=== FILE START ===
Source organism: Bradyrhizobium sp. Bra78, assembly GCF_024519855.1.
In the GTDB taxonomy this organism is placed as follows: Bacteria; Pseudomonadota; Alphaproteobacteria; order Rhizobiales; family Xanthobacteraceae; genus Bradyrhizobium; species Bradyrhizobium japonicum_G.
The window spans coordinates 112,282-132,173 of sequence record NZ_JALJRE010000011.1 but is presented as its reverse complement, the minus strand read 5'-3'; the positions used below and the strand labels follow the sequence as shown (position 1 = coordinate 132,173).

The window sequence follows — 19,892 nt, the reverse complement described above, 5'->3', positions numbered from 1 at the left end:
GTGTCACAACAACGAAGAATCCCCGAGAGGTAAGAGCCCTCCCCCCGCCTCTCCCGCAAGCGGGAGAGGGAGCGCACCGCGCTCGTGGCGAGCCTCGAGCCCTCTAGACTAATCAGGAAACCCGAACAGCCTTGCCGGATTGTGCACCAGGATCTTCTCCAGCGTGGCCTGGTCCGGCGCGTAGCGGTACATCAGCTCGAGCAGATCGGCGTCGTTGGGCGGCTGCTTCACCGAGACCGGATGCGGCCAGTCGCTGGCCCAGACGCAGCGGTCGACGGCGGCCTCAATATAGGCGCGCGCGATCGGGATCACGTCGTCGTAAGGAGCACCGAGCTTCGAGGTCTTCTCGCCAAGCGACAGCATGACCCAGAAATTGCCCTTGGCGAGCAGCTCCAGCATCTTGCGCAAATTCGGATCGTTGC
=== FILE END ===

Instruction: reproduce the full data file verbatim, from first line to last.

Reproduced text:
Source organism: Bradyrhizobium sp. Bra78, assembly GCF_024519855.1.
In the GTDB taxonomy this organism is placed as follows: Bacteria; Pseudomonadota; Alphaproteobacteria; order Rhizobiales; family Xanthobacteraceae; genus Bradyrhizobium; species Bradyrhizobium japonicum_G.
The window spans coordinates 112,282-132,173 of sequence record NZ_JALJRE010000011.1 but is presented as its reverse complement, the minus strand read 5'-3'; the positions used below and the strand labels follow the sequence as shown (position 1 = coordinate 132,173).

The window sequence follows — 19,892 nt, the reverse complement described above, 5'->3', positions numbered from 1 at the left end:
GTGTCACAACAACGAAGAATCCCCGAGAGGTAAGAGCCCTCCCCCCGCCTCTCCCGCAAGCGGGAGAGGGAGCGCACCGCGCTCGTGGCGAGCCTCGAGCCCTCTAGACTAATCAGGAAACCCGAACAGCCTTGCCGGATTGTGCACCAGGATCTTCTCCAGCGTGGCCTGGTCCGGCGCGTAGCGGTACATCAGCTCGAGCAGATCGGCGTCGTTGGGCGGCTGCTTCACCGAGACCGGATGCGGCCAGTCGCTGGCCCAGACGCAGCGGTCGACGGCGGCCTCAATATAGGCGCGCGCGATCGGGATCACGTCGTCGTAAGGAGCACCGAGCTTCGAGGTCTTCTCGCCAAGCGACAGCATGACCCAGAAATTGCCCTTGGCGAGCAGCTCCAGCATCTTGCGCAAATTCGGATCGTTGC